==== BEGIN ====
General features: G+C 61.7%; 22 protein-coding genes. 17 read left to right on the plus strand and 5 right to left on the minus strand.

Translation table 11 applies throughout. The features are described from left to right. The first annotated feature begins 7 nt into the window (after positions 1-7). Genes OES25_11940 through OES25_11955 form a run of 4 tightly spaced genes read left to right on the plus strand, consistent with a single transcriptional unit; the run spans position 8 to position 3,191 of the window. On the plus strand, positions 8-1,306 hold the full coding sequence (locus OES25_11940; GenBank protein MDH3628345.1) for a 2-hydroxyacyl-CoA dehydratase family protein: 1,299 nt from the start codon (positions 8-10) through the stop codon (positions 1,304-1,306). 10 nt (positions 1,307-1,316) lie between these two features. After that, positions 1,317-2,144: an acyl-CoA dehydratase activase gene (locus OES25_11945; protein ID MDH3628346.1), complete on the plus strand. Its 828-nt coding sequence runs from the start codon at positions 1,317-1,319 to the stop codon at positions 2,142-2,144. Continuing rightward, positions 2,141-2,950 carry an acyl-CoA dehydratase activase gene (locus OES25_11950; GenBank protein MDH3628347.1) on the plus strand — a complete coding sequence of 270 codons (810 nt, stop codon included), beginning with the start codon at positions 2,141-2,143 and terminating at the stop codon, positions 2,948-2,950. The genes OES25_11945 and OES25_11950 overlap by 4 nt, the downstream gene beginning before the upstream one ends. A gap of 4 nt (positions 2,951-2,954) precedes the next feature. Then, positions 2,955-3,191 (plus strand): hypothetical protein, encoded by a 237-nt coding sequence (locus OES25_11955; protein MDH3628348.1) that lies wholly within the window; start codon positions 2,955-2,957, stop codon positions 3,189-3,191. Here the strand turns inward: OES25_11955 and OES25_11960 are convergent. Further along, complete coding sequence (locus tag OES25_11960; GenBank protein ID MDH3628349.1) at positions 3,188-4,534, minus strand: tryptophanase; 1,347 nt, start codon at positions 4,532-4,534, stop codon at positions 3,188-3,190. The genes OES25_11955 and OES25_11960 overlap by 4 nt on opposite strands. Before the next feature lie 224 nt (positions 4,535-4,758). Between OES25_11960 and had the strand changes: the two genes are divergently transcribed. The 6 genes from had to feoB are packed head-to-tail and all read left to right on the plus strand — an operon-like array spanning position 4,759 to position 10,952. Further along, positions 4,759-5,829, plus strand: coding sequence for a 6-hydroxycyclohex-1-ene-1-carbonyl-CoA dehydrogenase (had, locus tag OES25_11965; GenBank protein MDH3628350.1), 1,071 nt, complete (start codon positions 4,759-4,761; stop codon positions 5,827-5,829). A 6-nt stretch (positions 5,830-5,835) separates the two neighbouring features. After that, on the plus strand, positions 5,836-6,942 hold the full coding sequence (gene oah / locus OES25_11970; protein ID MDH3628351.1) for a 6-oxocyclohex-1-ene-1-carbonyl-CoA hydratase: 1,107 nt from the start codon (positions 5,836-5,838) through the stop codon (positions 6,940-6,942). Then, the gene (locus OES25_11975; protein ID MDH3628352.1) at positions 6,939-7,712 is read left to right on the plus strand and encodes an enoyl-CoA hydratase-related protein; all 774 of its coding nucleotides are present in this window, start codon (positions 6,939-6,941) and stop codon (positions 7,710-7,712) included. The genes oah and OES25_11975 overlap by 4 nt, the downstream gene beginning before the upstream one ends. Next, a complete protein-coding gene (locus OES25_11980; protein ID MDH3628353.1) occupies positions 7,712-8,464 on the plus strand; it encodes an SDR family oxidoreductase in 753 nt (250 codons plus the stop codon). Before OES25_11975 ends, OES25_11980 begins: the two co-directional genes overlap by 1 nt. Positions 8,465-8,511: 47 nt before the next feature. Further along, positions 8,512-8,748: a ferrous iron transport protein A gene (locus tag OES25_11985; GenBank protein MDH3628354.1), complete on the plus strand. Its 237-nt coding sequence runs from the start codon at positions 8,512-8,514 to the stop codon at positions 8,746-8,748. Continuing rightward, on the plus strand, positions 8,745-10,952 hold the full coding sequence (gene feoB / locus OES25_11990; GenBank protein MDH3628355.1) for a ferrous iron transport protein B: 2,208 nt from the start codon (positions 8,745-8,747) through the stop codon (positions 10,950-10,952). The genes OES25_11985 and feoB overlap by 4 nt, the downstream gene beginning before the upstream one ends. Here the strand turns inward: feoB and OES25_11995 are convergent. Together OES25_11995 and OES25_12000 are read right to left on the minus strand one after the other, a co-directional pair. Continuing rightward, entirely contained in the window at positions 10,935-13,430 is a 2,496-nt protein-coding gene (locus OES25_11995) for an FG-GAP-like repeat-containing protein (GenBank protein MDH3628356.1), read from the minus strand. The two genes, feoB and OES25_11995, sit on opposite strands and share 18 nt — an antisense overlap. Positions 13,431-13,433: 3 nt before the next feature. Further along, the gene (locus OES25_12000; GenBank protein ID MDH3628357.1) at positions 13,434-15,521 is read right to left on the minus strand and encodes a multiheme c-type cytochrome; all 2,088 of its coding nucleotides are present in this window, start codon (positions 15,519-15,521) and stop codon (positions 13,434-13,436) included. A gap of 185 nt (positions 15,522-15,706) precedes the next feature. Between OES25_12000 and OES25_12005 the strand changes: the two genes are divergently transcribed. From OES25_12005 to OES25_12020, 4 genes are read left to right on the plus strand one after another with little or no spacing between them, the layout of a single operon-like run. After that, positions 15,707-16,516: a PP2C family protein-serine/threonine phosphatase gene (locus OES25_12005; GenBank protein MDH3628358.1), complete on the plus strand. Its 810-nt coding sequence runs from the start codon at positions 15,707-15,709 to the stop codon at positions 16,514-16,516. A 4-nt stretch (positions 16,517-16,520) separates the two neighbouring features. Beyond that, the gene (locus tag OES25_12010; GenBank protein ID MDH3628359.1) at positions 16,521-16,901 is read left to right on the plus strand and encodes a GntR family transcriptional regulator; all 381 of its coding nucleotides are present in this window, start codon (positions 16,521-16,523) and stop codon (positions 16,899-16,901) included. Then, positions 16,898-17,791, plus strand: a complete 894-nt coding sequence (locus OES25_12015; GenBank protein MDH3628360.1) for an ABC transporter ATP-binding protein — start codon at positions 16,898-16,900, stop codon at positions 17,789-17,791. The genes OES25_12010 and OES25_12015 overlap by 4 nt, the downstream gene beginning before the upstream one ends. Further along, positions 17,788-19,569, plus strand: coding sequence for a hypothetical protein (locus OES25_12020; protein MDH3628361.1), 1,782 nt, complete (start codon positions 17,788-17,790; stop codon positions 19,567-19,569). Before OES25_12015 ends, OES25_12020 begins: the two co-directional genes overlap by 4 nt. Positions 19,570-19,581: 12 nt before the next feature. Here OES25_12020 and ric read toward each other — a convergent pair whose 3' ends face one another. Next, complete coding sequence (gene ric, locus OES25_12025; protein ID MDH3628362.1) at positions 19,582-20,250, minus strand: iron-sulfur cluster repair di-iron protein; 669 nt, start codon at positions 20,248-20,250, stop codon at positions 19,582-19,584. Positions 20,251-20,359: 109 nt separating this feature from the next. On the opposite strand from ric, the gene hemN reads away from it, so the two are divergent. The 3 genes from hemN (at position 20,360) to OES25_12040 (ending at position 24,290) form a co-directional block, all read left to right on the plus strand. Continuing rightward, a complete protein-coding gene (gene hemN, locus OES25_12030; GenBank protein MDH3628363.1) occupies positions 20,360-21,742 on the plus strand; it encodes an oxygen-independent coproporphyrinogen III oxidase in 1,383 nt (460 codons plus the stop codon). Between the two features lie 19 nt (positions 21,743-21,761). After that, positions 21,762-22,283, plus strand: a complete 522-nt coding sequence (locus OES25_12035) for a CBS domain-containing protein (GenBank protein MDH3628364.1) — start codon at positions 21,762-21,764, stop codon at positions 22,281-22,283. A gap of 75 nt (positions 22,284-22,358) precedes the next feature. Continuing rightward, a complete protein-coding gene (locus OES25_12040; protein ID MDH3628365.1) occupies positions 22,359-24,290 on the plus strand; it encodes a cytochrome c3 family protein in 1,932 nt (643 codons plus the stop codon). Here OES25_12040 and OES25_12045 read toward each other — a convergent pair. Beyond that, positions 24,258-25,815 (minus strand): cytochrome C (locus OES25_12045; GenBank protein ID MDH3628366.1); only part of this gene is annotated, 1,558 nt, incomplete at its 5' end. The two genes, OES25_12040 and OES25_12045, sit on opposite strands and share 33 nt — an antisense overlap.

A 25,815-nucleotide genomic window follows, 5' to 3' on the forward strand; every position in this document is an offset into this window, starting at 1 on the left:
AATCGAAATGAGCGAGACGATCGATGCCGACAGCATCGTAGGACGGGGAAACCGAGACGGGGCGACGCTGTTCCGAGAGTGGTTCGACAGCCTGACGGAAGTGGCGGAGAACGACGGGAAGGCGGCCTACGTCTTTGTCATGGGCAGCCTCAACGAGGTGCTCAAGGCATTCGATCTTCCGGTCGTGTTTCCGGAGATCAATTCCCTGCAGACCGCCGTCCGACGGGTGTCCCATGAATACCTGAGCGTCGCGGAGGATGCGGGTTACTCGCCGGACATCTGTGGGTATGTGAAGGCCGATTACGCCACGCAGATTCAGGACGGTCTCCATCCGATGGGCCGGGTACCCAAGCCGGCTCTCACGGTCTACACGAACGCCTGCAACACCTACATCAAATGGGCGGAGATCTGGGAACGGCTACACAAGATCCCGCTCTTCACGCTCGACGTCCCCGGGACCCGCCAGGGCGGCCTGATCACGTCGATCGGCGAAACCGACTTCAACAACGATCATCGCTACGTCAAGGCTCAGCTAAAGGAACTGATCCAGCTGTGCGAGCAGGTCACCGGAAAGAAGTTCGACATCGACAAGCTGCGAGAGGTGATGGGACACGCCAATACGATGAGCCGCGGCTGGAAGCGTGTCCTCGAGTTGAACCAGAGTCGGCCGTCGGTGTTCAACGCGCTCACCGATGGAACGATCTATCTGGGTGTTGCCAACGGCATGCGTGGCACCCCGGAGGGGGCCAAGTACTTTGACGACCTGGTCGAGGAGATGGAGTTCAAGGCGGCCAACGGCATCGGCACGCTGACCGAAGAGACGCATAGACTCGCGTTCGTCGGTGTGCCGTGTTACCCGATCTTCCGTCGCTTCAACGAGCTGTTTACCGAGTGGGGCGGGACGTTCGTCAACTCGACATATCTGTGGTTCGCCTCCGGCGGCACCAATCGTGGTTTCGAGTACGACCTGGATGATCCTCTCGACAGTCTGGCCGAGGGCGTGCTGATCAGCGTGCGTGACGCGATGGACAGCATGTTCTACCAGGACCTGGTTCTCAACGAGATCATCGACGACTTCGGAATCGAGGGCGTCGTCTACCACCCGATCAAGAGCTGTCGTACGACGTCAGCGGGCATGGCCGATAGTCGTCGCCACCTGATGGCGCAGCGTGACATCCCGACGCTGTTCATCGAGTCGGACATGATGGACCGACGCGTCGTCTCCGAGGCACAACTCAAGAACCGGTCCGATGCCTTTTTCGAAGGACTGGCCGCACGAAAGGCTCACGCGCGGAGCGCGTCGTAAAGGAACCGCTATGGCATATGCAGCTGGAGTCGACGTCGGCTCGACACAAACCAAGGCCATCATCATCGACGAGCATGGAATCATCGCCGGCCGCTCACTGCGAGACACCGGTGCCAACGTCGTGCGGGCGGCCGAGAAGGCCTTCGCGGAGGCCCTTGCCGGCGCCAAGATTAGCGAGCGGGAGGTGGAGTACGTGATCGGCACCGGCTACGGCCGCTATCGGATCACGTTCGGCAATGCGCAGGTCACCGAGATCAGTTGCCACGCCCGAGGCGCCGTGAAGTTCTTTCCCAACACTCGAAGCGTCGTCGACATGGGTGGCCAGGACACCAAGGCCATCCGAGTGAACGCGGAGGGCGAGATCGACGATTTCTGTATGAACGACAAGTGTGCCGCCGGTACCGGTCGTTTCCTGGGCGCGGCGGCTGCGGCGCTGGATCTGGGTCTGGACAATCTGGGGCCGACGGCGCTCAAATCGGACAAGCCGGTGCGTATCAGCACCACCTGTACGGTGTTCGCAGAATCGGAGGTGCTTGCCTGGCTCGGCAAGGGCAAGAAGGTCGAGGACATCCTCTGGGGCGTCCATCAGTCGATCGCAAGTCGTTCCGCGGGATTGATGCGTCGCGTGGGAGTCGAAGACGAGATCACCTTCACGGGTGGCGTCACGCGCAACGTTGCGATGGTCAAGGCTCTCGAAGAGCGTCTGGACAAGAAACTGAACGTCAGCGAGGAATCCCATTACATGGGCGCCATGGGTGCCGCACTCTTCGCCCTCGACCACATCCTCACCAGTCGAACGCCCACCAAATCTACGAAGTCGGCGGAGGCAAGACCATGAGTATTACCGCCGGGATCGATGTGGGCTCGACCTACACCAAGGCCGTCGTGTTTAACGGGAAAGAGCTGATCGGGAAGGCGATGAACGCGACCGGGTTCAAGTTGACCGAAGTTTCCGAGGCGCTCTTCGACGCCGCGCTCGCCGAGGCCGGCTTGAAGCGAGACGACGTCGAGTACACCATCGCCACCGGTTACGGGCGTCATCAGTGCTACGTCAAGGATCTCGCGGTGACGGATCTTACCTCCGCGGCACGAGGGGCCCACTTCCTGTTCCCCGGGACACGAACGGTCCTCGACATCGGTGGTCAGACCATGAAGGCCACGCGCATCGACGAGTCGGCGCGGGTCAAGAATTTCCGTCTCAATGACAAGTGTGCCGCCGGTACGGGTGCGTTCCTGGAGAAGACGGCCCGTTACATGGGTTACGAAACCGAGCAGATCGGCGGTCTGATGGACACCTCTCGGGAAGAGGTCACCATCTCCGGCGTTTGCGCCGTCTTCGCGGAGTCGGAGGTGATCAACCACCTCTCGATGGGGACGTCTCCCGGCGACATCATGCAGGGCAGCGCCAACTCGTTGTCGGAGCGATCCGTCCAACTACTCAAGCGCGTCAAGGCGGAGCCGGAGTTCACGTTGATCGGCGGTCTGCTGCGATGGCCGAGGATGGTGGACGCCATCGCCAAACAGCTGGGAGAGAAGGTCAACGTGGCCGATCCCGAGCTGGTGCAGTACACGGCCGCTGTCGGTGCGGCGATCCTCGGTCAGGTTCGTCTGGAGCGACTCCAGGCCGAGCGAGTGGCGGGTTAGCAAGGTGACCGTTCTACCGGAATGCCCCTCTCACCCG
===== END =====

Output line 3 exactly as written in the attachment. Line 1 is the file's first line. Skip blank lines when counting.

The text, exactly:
A 25,815-nucleotide genomic window follows, 5' to 3' on the forward strand; every position in this document is an offset into this window, starting at 1 on the left: